I received my first virtual reality demo from John Carmack at QuakeCon 2012. Upon fitting me with a prototype headset — seemingly held together with duct tape — the id Software co-founder stood by me, clutching a tangle of wires tethered to the goggles, while I fumbled through a VR version of Doom 3: BFG Edition.
Nearly seven years later, I’m playing Star Wars: Vader Immortal on the new Oculus Quest. I’m swinging a virtual lightsaber in my living room. The Jedi weapon is humming in my ears and rumbling in my hand. Darth Vader is just a few feet away, Force-choking his enemies. My real-world surroundings have completely morphed into the Sith Lord’s Mustafar castle. Thanks to the accessible, all-in-one Quest, VR is finally ready for prime-time.
Given the tech’s history as a costly, complex, and niche hobby, however, I understand if you’re still reluctant to receive a face-hug from a hunk of plastic. With that in mind, here’s everything you need to know about the best reason yet to jump on the VR bandwagon!
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The Quest follows previous Oculus headsets, the Rift and Go, by borrowing the best elements from both predecessors. It combines the Touch controllers and room-scale tracking of the former with the wireless connectivity of the latter. It doesn’t rely on a computer or game console for power, either — making it a standalone, fully featured VR platform. Its cameras and tracking abilities are also built into the headset, so it doesn’t need any external accessories to recognize and translate your movements.
The Quest’s all-in-one nature makes it very portable, allowing you to quickly set it up at a friend’s house or in a hotel room. If there’s a catch, however, it’s in the Oculus Quest processing power. Fueled by a Snapdragon 835 mobile processor, the headset doesn’t quite pack the graphical punch of PC-connected VR systems. For most users, however — especially those looking to get beneath a headset for the first time — fewer horses under the hood won’t make much difference. The games and apps still look great, and the transformative power of VR doesn’t necessarily depend on high polygon counts.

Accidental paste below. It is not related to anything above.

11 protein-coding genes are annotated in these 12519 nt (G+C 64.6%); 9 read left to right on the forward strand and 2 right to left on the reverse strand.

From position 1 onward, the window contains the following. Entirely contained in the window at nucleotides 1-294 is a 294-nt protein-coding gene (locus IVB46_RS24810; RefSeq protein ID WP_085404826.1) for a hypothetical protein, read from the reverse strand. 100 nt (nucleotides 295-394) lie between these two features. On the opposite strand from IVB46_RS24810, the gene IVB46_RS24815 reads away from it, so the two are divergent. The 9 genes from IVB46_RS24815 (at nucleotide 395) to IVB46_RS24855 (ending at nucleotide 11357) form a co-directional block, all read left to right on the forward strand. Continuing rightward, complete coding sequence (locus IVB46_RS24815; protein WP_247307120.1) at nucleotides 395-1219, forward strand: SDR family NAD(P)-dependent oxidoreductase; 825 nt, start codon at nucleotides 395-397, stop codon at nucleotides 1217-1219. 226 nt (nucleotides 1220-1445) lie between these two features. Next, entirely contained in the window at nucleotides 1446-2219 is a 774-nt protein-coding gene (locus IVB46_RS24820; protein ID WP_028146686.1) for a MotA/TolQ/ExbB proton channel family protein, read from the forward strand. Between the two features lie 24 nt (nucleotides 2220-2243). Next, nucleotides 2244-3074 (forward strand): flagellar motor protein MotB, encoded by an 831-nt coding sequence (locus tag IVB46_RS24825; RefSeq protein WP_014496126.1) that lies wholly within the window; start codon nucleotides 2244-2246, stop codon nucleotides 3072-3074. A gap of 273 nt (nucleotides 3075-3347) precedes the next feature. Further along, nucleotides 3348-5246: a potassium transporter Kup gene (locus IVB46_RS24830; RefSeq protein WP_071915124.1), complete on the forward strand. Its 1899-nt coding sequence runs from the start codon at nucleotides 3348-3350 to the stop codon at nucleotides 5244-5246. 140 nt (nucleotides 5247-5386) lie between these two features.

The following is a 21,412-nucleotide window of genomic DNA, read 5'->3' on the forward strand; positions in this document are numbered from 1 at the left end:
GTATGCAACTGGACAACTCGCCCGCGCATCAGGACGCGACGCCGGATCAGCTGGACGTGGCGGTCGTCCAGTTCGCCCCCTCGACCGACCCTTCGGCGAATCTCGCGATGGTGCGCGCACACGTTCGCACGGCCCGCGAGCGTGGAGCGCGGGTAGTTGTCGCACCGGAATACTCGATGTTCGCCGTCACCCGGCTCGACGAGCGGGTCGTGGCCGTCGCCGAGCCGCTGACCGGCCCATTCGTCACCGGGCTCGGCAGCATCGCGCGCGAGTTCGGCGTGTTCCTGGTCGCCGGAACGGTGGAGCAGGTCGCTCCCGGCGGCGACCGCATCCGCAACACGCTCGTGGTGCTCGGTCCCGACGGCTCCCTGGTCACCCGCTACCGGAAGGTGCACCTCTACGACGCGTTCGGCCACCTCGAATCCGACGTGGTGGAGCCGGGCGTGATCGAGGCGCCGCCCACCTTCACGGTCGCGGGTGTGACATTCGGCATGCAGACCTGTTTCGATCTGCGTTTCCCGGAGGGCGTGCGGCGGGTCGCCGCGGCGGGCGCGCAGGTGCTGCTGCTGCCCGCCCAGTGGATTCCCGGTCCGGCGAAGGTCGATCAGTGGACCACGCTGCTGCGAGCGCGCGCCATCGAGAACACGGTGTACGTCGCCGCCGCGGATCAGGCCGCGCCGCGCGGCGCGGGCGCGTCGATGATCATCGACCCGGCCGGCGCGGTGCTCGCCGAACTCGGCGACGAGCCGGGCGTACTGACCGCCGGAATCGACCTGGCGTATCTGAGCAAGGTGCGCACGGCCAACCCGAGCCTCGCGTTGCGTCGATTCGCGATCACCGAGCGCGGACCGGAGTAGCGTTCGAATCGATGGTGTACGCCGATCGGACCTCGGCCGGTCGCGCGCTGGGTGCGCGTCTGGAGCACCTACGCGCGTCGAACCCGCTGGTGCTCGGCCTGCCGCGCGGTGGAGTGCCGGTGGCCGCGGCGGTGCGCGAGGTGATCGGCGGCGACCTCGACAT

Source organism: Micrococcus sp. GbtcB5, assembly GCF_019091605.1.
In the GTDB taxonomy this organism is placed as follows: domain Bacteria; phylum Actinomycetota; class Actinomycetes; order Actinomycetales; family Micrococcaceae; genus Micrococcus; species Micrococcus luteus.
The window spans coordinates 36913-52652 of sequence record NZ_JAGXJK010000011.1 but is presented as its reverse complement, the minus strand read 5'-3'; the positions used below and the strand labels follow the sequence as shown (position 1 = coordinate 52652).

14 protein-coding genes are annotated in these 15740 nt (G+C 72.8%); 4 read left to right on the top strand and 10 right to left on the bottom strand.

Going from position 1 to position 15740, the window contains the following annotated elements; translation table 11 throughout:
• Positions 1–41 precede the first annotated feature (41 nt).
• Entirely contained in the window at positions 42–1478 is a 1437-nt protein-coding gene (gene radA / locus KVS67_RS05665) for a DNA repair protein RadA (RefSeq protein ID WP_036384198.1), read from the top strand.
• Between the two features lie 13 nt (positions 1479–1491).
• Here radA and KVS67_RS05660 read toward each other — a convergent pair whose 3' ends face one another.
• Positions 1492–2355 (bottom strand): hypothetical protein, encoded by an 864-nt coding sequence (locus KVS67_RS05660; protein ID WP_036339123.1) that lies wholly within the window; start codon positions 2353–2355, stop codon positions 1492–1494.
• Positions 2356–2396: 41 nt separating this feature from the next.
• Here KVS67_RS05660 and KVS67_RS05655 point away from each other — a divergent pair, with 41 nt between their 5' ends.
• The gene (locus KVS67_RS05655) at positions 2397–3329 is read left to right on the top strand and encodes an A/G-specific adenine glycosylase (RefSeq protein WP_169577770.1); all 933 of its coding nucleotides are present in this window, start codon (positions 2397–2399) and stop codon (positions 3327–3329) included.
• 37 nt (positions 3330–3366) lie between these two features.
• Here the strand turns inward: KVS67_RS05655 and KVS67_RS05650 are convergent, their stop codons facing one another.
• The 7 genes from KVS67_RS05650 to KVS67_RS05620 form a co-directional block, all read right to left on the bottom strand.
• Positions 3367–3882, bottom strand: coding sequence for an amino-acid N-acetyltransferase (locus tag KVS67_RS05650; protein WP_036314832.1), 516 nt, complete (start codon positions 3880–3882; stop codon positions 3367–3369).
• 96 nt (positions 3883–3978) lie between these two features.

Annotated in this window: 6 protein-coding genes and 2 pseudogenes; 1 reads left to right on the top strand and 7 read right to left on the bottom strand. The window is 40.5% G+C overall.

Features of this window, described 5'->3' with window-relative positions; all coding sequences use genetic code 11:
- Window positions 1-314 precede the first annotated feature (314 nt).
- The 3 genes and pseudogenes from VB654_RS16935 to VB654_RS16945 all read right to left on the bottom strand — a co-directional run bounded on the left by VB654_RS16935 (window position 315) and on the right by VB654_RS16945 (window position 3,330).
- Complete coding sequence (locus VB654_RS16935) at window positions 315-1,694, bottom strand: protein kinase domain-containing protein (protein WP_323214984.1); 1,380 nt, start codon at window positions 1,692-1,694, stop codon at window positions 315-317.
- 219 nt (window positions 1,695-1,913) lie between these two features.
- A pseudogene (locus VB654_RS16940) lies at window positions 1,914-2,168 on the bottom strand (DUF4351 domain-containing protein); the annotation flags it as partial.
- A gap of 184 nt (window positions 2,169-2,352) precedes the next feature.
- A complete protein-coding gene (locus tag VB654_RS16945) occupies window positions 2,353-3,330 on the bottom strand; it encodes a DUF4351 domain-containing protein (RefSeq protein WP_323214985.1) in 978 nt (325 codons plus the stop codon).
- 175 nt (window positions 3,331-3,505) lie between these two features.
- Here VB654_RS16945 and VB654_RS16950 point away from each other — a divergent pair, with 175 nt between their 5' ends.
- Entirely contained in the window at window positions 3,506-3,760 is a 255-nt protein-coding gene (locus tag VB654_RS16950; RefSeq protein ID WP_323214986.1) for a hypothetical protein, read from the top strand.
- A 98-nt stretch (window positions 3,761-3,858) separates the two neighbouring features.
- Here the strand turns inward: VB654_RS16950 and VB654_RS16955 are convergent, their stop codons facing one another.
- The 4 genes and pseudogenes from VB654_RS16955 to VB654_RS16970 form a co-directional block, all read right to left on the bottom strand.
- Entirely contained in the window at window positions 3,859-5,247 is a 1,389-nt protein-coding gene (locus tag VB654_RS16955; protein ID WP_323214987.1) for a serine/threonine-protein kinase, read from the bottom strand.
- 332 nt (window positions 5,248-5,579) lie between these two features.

Out of the Box VR
If you can use a smartphone, you’re more than qualified to get the Quest up and running within minutes. In fact, the first thing you’ll do is download the Oculus app to your iOS or Android device. The simple process walks you through a few steps: including pairing the headset with your phone by entering a five-digit code.
You can then log in with an existing Facebook account, or sign up for a new Oculus profile. You can also add a credit card (for future app and game purchases) as well as any Oculus-owning buddies to your friends list. Beyond that, you need to insert the included batteries into the pair of Touch controllers, charge the headset with a USB cable (also included), and… Well, brace yourself for a mind-blowing experience.
On Your Head
The Oculus Quest headset is light, comfortable, and easy to put on. Adjustable velcro straps on either side, as well as one running over the top, make finding the perfect fit a breeze. Bespectacled users can also place an eyeglasses spacer into the headset for some extra room. Though I had no issues using the Quest with my specs, even without the spacer.
The Quest also has an exterior focus slider, allowing for some additional adjusting if the display is a bit fuzzy. You needn’t worry about headphones, either, as they’re built right into the hardware. You’re welcome to plug in an external set, of course, but the integrated spatial audio generally does the job just fine.
Safety is (Surprisingly) Fun